There is no reason to stop doing Chaturangas when you are pregnant. As a matter of fact, they can help you maintain your upper body strength as well as strengthen your core.

As your belly grows starting from the second trimester, your abs won’t be able to provide the same support as they did before pregnancy. Plus, the increased weight will pull your midsection down, making Chaturangas quite a challenge.

However, you can modify your Chaturangas by lowering your knees down. This way, your body will remain in an inclined position, making Chaturangas more accessible yet still allowing you to enjoy their benefits.

5. Modified Side Plank

Planks are wonderful yoga poses to strengthen the core and build endurance. To make Side Planks more accessible during pregnancy, drop your bottom knee to the floor.

6. Side Angle Pose

This pose can help you strengthen core muscles on one side and stretch them on the other. During pregnancy, prop your bottom elbow on your knee, but do not dump your weight into it. Instead, hold yourself up with your abdominals and only use your elbow as support.

7. Modified Boat Pose

Full Boat Pose is one of the yoga poses to avoid during pregnancy. It requires your rectus abdominis to do most of the work, and that’s the primary muscle that is affected by diastasis recti.

Instead, keep your legs bent with your toes touching the floor. You can also lift one leg at a time while you keep the toes of the other one on the floor. Keep your back straight when you’re in modified Boat Pose, and do not let your lower back round.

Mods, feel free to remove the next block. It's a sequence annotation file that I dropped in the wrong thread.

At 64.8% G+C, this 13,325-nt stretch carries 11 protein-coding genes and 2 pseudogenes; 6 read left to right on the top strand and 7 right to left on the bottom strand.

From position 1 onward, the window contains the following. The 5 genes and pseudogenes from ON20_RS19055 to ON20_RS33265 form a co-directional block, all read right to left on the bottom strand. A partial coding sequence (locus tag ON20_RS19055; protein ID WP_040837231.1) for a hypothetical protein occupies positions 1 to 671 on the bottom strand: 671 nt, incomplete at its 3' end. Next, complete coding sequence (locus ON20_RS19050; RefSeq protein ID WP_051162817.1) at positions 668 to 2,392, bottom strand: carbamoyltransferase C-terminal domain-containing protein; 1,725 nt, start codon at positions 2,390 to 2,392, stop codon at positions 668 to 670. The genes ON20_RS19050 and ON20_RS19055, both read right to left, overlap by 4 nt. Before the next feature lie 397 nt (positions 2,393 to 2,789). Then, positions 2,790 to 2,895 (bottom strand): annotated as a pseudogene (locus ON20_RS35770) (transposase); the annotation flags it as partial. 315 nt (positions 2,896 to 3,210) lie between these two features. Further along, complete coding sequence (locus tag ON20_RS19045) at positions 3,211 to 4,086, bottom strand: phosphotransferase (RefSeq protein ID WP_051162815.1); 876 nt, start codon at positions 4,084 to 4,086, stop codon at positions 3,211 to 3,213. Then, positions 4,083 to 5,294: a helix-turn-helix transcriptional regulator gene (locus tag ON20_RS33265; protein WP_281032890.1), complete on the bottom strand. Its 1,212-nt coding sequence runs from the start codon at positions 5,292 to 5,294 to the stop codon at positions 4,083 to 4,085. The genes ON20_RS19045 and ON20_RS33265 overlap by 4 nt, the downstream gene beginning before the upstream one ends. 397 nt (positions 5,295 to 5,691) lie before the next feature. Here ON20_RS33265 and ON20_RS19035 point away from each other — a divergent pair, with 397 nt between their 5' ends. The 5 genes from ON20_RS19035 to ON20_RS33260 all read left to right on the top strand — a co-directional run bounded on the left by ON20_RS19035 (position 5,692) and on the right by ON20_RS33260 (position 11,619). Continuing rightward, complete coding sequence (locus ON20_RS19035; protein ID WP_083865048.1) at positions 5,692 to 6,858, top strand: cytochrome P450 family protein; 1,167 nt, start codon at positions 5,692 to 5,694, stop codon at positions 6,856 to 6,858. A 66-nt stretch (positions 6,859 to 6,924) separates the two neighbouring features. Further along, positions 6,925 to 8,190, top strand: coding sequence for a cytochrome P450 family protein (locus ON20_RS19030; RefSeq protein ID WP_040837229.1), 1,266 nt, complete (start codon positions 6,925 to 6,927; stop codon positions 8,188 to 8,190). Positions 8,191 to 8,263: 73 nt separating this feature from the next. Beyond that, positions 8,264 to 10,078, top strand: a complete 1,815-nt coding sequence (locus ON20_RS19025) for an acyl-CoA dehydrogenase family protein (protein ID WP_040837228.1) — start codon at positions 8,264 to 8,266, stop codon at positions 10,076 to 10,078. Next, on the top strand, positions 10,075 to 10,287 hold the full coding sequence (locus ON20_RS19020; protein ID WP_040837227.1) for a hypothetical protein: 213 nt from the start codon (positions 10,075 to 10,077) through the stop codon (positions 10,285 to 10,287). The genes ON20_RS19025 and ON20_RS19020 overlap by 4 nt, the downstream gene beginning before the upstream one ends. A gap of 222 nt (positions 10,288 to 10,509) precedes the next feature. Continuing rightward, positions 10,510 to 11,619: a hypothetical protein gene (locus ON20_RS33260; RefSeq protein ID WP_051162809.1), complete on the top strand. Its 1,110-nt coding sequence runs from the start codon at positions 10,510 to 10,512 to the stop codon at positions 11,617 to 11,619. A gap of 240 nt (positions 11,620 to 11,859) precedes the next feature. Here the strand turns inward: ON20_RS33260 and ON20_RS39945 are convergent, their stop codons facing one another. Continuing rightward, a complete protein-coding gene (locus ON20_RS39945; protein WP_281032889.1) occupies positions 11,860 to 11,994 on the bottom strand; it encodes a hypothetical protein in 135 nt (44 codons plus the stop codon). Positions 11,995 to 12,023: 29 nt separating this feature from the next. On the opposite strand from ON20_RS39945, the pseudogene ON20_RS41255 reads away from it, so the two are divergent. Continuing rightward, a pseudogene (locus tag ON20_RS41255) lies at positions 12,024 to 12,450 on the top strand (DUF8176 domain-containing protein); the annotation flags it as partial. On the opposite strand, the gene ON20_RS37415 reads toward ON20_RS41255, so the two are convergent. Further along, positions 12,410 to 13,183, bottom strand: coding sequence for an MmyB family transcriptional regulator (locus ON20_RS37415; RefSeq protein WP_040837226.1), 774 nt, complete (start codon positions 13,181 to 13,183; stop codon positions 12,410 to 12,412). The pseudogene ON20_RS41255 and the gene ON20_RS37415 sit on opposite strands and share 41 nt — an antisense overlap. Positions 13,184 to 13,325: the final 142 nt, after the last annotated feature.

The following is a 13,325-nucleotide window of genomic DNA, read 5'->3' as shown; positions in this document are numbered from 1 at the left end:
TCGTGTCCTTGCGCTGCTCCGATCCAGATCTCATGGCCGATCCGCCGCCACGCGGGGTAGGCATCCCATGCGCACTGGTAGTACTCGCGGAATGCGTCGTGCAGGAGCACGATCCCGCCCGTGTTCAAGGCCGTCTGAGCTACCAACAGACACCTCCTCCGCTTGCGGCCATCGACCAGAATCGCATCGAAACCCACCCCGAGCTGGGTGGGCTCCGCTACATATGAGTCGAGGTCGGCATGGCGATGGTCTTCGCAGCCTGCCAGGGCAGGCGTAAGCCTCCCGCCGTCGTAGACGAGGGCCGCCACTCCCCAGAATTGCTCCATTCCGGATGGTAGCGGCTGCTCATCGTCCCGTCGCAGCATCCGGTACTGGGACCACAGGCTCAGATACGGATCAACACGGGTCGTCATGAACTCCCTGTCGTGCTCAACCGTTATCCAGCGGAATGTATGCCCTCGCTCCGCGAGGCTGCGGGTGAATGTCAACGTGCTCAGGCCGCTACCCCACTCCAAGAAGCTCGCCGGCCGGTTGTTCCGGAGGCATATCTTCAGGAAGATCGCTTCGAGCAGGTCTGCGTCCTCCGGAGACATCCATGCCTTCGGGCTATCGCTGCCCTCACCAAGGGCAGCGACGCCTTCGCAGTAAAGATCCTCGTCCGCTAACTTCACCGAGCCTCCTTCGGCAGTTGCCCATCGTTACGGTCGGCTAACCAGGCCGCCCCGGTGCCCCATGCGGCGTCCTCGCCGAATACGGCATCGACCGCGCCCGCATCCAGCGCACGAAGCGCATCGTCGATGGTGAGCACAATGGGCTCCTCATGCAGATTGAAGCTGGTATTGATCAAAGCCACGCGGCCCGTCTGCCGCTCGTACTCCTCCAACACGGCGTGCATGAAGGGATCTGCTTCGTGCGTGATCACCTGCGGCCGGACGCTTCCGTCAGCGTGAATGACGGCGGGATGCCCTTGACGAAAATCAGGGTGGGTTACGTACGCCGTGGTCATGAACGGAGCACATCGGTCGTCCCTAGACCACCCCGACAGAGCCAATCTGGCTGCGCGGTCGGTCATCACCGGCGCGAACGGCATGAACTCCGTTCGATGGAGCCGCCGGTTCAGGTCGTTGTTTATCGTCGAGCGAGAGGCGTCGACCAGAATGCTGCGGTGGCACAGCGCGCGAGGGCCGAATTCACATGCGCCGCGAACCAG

8. Bridge Pose

Bridge Pose can safely stretch the front body and hip flexors as well as strengthen back muscles and glutes. Hold the pose for about five to ten breaths or longer, and keep lifting your hips up.

Well, there you go. Don’t forget to include these yoga poses next time you practice yoga, so they help you strengthen your core during pregnancy. And remember to always stay safe.


  • Evelyn

    Thanks. This is very informative. I have heard before that you should not to do any ab work while pregnant, and it's great to learn that it's not true.

    • Karina

      Thanks for your feedback, Evelyn. Yes, working on your core safely and mindfully can actually be extremely beneficial during pregnancy and beyond. Congratulations on your pregnancy and all the best to both momma and the baby!

  • Audra Hampton

    I really appreciate the part about engaging the abs correctly. I wasn't aware I was doing it wrong.

    • Karina

      Thanks for your feedback and glad you found it helpful. It's actually rather common to engage your abs incorrectly, so don't feel too bad about it. It's great that you are aware of it now so that you can start making changes that can help your body.